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Journalists must walk fine line on some stories

February 24, 2008|By LINDA DUFFIELD

In the newspaper business, we tend to think that if we draw criticism from people on all sides of a given issue, chances are good that we are doing our job properly.

It's a rare occasion when, after we print something unflattering about somebody, we learn that person and his or her friends are happy with us.

We hear we were too hard on the subject of the story, exaggerated the situation or should not have printed anything in the first place.

At the same time, and based on the exact same story, it's not unusual for other people to complain that we were too easy on the subject of the story, put the person in too good a light or covered for him or her.

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We got both types of calls after we published a story about a search warrant being executed at the Halfway home of Del. Robert McKee, followed a day later with a story reporting that authorities said they were searching for child pornography and that McKee would resign from both his delegate post and from his job at Big Brothers Big Sisters of Washington County.

Sometimes, trying to tell a story that our readers have a right to know can be a fine balancing act. That is especially true when not all of the facts are available, as they were not in this case.

It is an even finer balancing act when an investigation is not complete and when no charges have been filed.

You see, writing and editing stories for a newspaper requires more than an ability to string words together. Reporters and editors also must understand what legally can be reported, lest they find themselves running afoul of the libel laws.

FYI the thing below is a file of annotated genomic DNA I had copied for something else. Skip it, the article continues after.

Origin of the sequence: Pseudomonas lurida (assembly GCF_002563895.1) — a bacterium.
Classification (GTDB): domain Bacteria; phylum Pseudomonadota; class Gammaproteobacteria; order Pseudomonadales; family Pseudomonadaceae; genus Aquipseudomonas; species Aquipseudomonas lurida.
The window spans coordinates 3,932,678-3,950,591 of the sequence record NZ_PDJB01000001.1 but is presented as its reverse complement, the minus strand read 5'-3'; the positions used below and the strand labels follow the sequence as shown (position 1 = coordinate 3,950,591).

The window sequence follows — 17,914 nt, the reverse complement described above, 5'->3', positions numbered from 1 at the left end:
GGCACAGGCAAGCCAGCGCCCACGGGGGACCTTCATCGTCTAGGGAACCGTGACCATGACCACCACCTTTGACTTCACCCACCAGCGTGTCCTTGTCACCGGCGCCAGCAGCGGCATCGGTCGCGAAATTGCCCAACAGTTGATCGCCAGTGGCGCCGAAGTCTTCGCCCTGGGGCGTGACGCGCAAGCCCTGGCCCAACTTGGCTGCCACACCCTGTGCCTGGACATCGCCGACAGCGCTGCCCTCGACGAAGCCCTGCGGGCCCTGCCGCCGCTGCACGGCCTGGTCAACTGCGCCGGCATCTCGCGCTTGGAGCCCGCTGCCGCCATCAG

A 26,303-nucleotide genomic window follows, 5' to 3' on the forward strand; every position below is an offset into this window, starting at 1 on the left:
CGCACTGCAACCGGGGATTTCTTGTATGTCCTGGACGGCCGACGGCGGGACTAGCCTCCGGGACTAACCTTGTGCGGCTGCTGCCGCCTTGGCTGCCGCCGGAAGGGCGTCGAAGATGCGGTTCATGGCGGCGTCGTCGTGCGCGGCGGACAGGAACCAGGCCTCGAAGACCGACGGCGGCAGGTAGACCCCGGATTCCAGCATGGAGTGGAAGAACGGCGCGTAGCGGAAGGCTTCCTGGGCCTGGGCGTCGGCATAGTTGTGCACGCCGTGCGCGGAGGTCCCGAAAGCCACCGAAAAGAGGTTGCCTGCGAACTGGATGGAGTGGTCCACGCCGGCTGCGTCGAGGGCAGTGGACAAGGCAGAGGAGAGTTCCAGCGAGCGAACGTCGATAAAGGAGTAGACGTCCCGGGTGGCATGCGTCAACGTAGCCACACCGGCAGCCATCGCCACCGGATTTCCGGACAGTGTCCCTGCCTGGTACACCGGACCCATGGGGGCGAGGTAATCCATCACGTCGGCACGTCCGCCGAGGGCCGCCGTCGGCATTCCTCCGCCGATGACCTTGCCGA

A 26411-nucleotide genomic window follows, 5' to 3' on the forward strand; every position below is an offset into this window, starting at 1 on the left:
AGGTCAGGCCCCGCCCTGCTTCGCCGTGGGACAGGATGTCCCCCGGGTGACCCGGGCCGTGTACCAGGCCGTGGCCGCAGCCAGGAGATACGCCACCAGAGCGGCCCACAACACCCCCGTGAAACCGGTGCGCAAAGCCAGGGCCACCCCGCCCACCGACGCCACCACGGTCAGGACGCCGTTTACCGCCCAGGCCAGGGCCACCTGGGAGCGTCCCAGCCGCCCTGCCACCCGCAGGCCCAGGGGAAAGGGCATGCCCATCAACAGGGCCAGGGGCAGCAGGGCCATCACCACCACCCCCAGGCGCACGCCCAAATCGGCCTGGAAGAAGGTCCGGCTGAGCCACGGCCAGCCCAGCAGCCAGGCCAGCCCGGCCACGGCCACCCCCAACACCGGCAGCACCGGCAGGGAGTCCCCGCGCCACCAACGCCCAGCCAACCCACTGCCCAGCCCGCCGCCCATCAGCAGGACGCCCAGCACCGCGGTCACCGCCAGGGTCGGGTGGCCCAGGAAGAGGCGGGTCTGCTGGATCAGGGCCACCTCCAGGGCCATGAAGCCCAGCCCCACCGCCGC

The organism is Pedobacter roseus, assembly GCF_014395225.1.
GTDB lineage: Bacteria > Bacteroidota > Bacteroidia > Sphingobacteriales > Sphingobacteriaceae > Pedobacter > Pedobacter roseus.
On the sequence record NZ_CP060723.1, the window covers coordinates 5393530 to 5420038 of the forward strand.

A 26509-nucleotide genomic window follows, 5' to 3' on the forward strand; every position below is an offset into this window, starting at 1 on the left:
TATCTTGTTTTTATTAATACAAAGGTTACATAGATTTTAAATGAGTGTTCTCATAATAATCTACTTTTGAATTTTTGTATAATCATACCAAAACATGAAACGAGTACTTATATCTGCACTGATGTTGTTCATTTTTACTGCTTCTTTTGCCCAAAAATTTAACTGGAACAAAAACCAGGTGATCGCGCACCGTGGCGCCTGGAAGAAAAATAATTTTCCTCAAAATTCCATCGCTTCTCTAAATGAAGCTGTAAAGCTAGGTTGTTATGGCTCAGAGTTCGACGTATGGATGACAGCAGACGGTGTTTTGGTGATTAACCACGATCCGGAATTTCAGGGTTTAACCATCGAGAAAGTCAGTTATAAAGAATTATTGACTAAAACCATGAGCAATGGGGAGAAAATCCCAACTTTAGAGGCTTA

At least as important, they must understand what is fair to report. Here at The Herald-Mail, we take the fairness standard as seriously as we do the legal criteria.

All of this is tossed into the mix with the public's right to know.

If we report that a search warrant has been executed at a public official's home, even if we do not know what police were seeking in the search, we do have an important bit of information. We know that the police agency that obtained the search warrant had sufficient probable cause to get a judge to sign it.

Probable cause can be defined as reasonable grounds for belief in the existence of facts that would be the basis for issuing a search warrant.

Don't misunderstand. Sufficient probable cause does not imply guilt. It suggests only that there is reason to take an investigation to the next step, to probe deeper into allegations.

By the same token, if we report about the career of a public official who is or has been the subject of an investigation, we are not taking that person's side, going easy on him or her or paying tribute.

We are attempting to give the reader a three-dimensional picture of the person, not a one-sided view.

It is for that same reason that our standard practice is to try to contact people who face, or might in the future face, some sort of legal entanglement.

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